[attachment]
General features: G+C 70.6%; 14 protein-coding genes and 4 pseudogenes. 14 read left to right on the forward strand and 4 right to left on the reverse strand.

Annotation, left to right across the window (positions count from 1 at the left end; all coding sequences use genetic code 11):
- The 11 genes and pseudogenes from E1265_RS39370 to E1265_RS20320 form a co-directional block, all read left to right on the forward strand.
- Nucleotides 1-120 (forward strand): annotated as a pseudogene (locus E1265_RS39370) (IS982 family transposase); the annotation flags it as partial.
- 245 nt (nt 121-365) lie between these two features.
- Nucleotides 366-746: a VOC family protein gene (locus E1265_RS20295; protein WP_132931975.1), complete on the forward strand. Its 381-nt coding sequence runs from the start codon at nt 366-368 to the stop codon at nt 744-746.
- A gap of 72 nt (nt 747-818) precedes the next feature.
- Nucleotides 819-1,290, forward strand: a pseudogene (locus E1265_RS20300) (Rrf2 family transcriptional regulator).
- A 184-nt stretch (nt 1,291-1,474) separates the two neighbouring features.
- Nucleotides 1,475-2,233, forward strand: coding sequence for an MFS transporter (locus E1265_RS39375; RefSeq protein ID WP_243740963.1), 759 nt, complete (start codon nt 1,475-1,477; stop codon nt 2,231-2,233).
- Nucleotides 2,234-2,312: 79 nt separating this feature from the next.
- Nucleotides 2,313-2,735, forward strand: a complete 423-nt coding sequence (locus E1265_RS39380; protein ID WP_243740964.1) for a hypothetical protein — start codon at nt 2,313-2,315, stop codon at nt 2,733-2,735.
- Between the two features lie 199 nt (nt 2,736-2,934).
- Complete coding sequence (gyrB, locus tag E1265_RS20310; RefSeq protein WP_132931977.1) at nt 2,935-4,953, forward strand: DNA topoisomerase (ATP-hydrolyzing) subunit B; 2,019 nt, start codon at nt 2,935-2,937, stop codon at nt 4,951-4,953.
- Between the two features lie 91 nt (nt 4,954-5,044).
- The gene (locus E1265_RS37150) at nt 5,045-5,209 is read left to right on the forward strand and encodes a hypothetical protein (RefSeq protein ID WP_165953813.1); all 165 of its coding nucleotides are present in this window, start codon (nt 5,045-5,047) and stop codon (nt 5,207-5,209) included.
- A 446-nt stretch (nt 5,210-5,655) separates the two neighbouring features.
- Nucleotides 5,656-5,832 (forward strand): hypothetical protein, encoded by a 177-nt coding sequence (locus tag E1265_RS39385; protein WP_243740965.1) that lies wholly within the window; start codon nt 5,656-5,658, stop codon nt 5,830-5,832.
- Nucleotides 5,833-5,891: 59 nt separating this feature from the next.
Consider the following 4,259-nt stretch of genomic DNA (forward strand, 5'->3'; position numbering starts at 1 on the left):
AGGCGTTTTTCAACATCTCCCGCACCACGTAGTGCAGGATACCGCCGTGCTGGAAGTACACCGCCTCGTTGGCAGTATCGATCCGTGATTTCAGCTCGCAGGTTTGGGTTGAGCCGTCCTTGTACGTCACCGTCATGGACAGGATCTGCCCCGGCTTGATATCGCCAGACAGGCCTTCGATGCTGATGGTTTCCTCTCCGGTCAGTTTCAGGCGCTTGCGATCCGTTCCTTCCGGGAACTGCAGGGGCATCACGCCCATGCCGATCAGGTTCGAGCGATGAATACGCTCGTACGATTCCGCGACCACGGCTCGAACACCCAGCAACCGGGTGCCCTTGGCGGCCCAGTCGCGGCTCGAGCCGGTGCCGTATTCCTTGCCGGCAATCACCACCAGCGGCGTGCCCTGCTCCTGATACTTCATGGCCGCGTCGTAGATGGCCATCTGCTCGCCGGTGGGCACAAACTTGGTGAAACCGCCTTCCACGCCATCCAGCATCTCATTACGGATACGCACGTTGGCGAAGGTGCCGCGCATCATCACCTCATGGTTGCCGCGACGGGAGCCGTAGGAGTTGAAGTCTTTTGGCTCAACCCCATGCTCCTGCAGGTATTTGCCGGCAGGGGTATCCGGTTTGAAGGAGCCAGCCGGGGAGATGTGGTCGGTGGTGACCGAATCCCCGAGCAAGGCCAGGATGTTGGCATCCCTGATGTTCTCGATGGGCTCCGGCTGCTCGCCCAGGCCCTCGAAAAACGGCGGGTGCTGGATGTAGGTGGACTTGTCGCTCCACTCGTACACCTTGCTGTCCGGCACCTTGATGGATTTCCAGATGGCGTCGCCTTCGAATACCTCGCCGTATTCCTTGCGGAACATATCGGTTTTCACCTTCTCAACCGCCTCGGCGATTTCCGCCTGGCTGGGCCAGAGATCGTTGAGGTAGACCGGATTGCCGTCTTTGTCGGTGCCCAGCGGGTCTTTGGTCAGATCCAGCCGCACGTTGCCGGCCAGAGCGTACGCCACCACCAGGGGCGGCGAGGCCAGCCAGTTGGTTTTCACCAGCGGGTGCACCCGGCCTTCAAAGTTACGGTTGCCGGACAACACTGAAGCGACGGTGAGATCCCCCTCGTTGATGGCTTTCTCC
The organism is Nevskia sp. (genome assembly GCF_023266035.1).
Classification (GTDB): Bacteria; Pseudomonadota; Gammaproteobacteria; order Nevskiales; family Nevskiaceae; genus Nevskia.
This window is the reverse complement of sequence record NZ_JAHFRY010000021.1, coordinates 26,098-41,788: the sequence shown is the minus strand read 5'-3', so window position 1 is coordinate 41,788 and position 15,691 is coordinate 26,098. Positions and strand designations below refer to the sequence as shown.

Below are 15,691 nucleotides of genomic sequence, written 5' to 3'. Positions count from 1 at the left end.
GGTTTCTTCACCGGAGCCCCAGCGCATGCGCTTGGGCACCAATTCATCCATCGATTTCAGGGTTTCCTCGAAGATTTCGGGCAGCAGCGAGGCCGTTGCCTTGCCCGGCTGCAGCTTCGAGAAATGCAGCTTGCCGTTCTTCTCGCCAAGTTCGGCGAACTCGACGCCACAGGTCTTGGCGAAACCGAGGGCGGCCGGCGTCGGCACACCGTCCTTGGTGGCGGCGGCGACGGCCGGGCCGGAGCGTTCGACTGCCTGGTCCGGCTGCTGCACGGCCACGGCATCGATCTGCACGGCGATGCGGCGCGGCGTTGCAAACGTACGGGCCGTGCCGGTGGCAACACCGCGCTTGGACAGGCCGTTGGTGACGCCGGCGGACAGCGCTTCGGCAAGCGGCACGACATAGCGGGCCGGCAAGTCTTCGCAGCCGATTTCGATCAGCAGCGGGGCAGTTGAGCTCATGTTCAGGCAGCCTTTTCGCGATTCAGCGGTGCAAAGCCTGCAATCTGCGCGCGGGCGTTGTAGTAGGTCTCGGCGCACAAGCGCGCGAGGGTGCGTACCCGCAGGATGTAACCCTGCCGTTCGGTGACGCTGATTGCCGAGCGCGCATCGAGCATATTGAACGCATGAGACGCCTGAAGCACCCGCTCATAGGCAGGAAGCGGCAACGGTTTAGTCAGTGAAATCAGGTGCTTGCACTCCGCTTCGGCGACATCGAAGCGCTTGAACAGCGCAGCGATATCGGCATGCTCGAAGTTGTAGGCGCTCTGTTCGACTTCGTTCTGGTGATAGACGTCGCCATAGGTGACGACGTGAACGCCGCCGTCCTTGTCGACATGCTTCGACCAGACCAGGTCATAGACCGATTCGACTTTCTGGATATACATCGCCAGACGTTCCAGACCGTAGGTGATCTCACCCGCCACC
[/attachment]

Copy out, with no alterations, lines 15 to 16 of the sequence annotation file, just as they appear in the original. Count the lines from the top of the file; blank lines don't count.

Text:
- Between the two features lie 91 nt (nt 4,954-5,044).
- The gene (locus E1265_RS37150) at nt 5,045-5,209 is read left to right on the forward strand and encodes a hypothetical protein (RefSeq protein ID WP_165953813.1); all 165 of its coding nucleotides are present in this window, start codon (nt 5,045-5,047) and stop codon (nt 5,207-5,209) included.